How to Calculate Caseload/Workload
It’s that time of year again. Some of you are already back at school, some have just begun again, some have just a small and waning bit of time left. Wherever you are, you may be thinking, “This year, I’m going to be even more organized!” No one has to tell you that a speech-language pathologist’s (SLP’s) job is full of schedule-juggling complexity—you live it every day.
Maintaining order in your work life is no small task as you plan to support all the students on your caseload as well as perhaps some students in an RTI process. In addition, you collaborate with other professionals in your school and you influence larger school-wide processes that affect your work. As you dive into this school year, don’t forget about a little assessment tool that may help you analyze and then communicate where your weeks (may) go—the Caseload/Workload Calculator.
Here are few examples of ways you could use this handy calculator:
- List by individual student: Enter each student in a separate row on your caseload and estimate how much time, based on IEP details and other needs for this student, you’ll need per time frame (e.g., day/week/month). You can use a summary of ASHA’s Workload Activity Clusters on the linked worksheet for an easier time classifying your work. Don’t forget to print out a copy for your supervisor and/or administrator!
- List by group or classroom of students: Enter student groups as you plan to see them in a resource room or in-class time. Account for your time with each group as well as other planning necessary (also using the Workload Activity Clusters worksheet). The more students you see in groups, the more advantageous this strategy might be—you’ll get a better estimation of your work week.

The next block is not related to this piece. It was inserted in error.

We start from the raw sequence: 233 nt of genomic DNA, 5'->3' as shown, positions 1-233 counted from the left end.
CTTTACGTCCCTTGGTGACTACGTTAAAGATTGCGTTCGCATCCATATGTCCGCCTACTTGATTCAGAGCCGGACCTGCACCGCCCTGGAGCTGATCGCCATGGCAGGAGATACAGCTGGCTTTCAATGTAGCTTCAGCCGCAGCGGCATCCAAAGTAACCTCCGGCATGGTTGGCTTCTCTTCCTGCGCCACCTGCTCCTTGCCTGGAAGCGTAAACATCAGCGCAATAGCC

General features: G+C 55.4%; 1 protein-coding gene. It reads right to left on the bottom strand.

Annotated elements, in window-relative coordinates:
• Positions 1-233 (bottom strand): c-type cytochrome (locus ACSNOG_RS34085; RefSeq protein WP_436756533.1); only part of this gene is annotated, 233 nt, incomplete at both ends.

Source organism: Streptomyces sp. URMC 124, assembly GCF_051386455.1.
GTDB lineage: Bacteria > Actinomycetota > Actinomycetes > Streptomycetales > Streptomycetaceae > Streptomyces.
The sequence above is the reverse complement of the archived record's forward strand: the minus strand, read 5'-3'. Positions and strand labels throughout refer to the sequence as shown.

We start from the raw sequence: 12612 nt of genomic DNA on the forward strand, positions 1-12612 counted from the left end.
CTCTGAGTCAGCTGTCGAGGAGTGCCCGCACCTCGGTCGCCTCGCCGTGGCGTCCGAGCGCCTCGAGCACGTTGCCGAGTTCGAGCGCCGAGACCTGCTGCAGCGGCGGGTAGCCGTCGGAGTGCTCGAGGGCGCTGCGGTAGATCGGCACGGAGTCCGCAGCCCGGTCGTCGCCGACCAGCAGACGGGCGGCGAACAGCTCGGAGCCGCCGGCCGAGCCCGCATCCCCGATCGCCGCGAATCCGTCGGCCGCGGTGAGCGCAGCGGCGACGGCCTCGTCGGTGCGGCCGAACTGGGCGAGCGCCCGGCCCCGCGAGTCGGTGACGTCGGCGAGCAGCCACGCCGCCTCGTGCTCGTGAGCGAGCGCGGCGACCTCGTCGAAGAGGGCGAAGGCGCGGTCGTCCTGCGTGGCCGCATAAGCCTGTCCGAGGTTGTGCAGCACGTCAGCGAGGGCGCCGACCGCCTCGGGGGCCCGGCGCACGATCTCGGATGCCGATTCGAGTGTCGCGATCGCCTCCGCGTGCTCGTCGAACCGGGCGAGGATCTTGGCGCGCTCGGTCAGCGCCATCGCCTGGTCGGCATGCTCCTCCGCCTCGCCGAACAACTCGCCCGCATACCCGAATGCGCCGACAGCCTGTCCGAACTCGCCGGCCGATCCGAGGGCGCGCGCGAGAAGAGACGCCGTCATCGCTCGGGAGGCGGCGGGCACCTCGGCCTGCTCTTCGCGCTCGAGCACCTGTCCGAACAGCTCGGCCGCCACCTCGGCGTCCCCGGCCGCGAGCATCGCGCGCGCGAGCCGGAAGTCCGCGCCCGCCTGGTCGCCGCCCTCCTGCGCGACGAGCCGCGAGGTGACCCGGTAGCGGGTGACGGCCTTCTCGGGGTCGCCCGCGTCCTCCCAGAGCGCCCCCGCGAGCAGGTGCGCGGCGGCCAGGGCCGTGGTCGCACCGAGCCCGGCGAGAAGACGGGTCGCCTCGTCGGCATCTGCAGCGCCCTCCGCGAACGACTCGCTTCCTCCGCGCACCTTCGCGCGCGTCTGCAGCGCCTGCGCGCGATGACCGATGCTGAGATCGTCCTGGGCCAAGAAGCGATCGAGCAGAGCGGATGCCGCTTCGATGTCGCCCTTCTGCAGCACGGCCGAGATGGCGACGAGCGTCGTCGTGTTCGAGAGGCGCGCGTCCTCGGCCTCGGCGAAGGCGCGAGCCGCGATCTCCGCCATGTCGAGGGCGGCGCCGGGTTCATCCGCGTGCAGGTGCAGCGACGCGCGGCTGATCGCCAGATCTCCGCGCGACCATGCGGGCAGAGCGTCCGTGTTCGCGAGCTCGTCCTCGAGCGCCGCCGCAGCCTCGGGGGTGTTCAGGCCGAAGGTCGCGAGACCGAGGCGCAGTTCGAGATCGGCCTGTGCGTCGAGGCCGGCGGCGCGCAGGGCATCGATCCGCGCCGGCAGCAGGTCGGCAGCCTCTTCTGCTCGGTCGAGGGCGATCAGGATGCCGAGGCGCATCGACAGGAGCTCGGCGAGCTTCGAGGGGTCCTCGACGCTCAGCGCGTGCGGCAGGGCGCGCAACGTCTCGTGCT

- List by your work requirements: There are always obligations in any setting that don’t appear anywhere in print. This is a little bit of a “stretched” use for the calculator, but it will work the same way. Create a row for each major requirement. If you don’t know how much time you spend on each activity, track it for one week—you may be surprised! For example, you might make a list that includes efforts like these:
- Treatment services
- Assessment services
- RTI committee
- Collaborative research with local university (e.g., clinical trial)
- Duty time (e.g., lunchroom, recess, bus)
- IEP meetings
- SLP team meetings
- Collaborative prep
- Individual prep
- Student Life committee
- Medicare/Medicaid paperwork
- IEP paperwork
The caseload/workload model has been part of our vocabulary in the professions for a number of years now. Sometimes the assessment topics we collectively discuss aren’t always about assessing our students, but are about assessing ourselves and the way we approach and execute our work for the benefit of those students. Both are important!
One of the best ways to get organized is to have quick and easy tools and strategies to help you assess all the work you currently have to do. The Caseload/Workload Calculator is one such tool. You can compare your work to your time and get creative about letting some things go, if possible, or come up with brand new ways to get things done. As so many other things are, it’s a balance of art and science.
Put your best foot forward this school year with a quick assessment of your caseload/workload—and then dive in to help those students we serve. Best wishes on your year!